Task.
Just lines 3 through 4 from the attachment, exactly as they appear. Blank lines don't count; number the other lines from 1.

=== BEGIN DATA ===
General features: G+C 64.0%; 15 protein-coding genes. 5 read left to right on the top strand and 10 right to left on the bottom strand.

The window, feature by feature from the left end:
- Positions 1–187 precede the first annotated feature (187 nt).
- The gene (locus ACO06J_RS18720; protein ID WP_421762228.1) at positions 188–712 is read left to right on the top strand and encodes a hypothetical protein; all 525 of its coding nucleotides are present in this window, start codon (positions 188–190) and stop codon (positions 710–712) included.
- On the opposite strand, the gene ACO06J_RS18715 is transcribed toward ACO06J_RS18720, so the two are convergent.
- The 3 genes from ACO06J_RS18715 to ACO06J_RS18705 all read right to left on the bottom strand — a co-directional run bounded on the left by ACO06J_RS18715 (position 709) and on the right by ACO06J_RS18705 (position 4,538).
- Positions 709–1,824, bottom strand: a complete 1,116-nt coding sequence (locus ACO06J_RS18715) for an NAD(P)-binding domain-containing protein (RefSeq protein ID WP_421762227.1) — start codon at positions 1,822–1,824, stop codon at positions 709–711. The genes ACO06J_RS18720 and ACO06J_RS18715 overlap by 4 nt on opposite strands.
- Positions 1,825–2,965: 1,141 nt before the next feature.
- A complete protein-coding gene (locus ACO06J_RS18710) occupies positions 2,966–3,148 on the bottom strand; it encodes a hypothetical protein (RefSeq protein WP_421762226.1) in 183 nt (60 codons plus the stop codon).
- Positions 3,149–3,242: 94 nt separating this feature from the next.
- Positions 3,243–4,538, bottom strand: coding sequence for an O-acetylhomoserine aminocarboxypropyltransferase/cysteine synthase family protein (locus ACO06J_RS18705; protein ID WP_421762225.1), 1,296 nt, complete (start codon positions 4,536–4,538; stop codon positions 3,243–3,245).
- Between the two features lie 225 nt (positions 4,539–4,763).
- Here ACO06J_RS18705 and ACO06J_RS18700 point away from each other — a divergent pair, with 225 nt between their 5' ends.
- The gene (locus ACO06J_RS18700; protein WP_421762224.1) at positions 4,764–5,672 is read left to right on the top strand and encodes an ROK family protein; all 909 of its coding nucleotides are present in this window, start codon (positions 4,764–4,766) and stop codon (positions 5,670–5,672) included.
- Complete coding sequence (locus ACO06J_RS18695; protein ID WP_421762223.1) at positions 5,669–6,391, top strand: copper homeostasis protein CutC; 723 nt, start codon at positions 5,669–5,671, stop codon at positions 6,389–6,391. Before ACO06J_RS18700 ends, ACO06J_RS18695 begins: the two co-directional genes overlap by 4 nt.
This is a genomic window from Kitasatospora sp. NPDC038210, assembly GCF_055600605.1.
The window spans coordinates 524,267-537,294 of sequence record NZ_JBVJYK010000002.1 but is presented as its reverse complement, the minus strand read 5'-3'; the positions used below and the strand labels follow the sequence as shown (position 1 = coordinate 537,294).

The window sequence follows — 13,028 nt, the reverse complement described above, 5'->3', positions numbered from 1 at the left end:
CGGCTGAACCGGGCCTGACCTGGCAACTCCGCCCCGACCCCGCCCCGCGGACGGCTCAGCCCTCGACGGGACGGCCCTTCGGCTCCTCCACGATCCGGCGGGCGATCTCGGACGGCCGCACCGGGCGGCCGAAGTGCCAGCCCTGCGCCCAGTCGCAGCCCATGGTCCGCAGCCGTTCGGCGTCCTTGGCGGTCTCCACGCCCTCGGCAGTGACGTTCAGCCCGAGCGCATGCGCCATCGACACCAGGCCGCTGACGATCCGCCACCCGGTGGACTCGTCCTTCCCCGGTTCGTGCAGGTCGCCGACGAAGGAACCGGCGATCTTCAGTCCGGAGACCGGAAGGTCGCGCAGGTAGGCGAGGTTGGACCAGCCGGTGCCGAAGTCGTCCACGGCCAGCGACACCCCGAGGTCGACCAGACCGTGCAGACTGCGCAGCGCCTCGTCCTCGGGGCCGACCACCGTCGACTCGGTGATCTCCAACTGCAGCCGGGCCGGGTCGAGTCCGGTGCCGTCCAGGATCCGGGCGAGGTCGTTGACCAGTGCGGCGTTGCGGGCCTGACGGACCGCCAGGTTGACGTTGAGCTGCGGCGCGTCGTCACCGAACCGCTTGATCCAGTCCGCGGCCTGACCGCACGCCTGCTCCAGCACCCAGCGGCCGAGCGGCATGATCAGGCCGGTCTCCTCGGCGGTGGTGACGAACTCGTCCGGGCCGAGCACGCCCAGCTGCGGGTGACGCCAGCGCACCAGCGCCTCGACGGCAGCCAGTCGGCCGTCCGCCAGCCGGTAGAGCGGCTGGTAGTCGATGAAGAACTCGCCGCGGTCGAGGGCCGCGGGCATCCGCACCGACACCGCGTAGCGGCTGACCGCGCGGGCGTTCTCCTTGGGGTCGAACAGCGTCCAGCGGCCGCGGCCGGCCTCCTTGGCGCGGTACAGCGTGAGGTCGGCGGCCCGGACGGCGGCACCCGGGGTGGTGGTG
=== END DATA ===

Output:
- Positions 1–187 precede the first annotated feature (187 nt).
- The gene (locus ACO06J_RS18720; protein ID WP_421762228.1) at positions 188–712 is read left to right on the top strand and encodes a hypothetical protein; all 525 of its coding nucleotides are present in this window, start codon (positions 188–190) and stop codon (positions 710–712) included.